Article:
Winged Camel Metalworks: Functional Copper Artwork with Unique, Whimsical Figures
J. Malcolm Owen and Mary Ann Spavins met at SUNY Oswego where both obtained masters degrees. Malcolm's background included a stint in the Alaskan bush and living on a houseboat in New York Harbor. A self-taught welder, he learned blacksmithing and did decorative ironwork. Mary Ann discovered metalworking techniques and taught. Mutual artistic interests brought them together. They married in 1976.
In Syracuse, Malcolm worked as an auto body technician and Mary Ann pursued metalworking, exhibiting at the Rhinebeck fair to begin building a clientele. Eventually, they purchased 18 acres of rural land at the foot of the Adirondacks near the Canadian border. They built a garage with an apartment above for their studio and have steadily been constructing a home on the property.
Mary Ann attributes their long, successful partnership to the fact they have separate studios. "Malcolm works out of the garage and I use the completed basement in our house," she says. "He'll make the clock barrels and other parts then bring them over to me. He loves tools and has produced many of the stakes and hammers we use daily. I create themes, lay out jewelry and smaller pieces. He enjoys mechanical aspects and larger sculptural/decorative art. Everything we do is completely handmade and involves collaborative effort."
The lost wax method for creating the tiny silver figures on much of their artwork starts with designing rubber molds which are injected with wax then encased in plaster. Wax is melted in a kiln, hot molten silver is poured into the opening in the plaster until it is cooled, then cracked away.
"When the cost of silver skyrocketed, I started using more copper," she recalls. "I like copper's malleability and its non-ferrous properties. It also doesn't tarnish. On my jewelry, I mix copper with gold-filled wire to contrast color variations. We use a combination of local suppliers, found objects and on-line distributors to acquire 3" copper pipes and consolidated sheet metals. We've sometimes purchased plumbing fittings at auctions. Our hot and cold connections utilize oxyacetylene, hot silver solder and plumbing solder at various temperatures, often lower so it doesn't anneal."
Their fully-functional clocks are a combination of copper, brass elements, tiny sterling silver figures. To create their signature look, they apply a patina of sulfurated potash to the entire piece (clocks, office accessories or teapots) giving the copper a dark finish. Once the patina dries, a paste wax is applied to produce a durable, permanent finish.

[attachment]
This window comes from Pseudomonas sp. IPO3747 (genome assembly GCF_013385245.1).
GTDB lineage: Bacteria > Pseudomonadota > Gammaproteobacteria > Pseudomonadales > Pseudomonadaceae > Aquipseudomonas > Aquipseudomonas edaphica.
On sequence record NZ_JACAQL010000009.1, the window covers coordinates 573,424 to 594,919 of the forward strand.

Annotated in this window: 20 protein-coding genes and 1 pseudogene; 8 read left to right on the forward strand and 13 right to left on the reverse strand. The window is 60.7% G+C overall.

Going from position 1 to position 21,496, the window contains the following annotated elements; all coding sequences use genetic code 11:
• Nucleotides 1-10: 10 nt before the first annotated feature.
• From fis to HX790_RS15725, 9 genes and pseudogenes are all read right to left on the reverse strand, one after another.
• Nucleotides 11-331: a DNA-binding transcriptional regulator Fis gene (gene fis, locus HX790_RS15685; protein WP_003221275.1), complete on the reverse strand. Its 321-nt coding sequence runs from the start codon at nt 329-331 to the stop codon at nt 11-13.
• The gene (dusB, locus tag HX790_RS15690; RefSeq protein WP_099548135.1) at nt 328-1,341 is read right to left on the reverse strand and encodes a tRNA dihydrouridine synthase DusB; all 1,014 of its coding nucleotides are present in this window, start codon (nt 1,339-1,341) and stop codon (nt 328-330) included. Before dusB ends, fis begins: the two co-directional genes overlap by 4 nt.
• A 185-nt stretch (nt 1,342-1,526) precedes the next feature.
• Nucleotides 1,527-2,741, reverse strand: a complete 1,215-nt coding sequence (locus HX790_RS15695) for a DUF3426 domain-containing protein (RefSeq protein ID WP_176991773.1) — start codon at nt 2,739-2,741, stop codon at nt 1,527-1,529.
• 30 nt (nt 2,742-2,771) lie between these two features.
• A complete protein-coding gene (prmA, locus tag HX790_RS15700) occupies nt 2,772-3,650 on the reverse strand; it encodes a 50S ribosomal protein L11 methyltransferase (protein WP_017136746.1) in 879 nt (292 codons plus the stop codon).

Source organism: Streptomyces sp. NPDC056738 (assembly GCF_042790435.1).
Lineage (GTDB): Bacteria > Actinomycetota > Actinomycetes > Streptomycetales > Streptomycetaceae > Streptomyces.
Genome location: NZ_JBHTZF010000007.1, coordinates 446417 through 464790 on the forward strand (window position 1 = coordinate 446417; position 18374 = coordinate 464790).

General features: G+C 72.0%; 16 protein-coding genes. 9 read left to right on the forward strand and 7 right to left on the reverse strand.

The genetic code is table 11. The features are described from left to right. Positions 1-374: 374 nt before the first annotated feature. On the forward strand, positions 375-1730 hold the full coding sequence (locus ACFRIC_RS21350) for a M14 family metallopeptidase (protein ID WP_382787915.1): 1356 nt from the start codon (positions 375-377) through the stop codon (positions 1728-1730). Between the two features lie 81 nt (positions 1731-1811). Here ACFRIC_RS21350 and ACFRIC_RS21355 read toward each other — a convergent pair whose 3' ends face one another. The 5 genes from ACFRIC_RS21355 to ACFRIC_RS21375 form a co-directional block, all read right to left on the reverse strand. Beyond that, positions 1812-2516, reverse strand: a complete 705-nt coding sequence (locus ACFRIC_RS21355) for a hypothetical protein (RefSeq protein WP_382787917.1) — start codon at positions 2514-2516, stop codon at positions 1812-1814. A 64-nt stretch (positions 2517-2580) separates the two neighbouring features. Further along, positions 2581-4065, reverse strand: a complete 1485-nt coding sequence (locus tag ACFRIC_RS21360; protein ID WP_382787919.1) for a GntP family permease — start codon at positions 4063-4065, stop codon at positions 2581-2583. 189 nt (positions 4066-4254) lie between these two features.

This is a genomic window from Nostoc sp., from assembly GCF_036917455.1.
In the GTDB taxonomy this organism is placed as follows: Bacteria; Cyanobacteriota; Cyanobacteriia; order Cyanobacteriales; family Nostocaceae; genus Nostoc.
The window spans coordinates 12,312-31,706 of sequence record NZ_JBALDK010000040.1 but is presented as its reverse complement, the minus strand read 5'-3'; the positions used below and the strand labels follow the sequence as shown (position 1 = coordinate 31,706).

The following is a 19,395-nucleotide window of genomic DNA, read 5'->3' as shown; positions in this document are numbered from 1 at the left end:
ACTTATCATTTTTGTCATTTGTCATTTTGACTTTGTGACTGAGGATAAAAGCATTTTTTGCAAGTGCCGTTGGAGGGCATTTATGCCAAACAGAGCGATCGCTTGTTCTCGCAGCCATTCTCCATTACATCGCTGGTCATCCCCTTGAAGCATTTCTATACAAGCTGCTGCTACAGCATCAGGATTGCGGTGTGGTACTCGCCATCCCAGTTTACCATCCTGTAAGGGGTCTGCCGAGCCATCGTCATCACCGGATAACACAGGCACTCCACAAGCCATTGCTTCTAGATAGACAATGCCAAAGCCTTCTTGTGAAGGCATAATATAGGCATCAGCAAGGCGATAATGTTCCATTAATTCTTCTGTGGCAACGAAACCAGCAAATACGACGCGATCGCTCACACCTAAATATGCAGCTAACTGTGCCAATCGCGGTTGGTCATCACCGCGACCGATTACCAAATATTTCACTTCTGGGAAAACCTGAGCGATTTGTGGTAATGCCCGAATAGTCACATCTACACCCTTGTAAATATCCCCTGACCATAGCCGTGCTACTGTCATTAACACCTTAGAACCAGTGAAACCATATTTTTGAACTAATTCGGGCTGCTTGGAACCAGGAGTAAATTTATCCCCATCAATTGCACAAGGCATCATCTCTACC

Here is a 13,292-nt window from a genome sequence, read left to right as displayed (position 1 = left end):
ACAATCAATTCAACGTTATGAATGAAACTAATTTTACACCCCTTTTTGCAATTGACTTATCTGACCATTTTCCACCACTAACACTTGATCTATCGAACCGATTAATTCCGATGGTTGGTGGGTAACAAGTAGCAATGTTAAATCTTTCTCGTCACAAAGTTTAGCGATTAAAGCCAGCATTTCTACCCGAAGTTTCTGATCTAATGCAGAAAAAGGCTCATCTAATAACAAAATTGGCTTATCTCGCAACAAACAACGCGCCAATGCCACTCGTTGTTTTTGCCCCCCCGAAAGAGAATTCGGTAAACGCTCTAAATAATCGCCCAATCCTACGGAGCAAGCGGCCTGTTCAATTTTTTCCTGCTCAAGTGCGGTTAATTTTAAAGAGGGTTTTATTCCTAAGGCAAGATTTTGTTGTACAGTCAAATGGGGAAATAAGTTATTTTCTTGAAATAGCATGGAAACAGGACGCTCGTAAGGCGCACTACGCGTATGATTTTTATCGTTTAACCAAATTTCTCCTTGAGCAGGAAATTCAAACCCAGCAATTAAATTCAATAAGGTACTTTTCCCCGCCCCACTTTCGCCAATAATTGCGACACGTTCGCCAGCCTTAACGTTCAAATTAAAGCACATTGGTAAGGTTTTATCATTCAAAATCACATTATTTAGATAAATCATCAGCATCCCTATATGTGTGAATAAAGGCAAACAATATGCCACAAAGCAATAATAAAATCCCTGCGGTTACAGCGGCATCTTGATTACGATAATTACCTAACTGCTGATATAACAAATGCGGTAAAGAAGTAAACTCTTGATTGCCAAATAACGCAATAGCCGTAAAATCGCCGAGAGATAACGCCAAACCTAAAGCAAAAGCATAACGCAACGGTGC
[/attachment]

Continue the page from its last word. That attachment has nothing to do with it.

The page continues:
They began creating teapots serendipitously, at the recommendation of a gallery owner.
"I had produced small copper cans for watering potted bonsai trees," she recalls. "Then, a gallery in Massachusetts suggested we enter their teapot show. I designed collectible teapots of copper and brass in limited editions of 25 with sterling silver standing figures about 3/4" tall. We cut pipe to lengths of 5" by 1" or 2" and use silver solder to connect the base and spouts. Many of the figures are on a base or block, designed for strength. Ultimately, everything is put on the piece with soft solder. They do hold water and pour well but are for decorative purposes only."
A few teapots can be seen at "Hot Tea" in St. Louis, MO, through April, 2012 and their artwork was shown last November at Paradise City Arts Festival in Marlborough, MA, where they hope to exhibit again this winter.
Also in this Issue:
- Making History: The Civil War Reproductions of Hanover Brass
- Nothing Fishy: The Copper Work of R. Hanes Hoffman
- Cincinnati Art Museum Welcomes New Bronze Sculpture
- Grace Gunning: Capturing Time, Box by Box
- Winged Camel Metalworks: Functional Copper Artwork with Unique, Whimsical Figures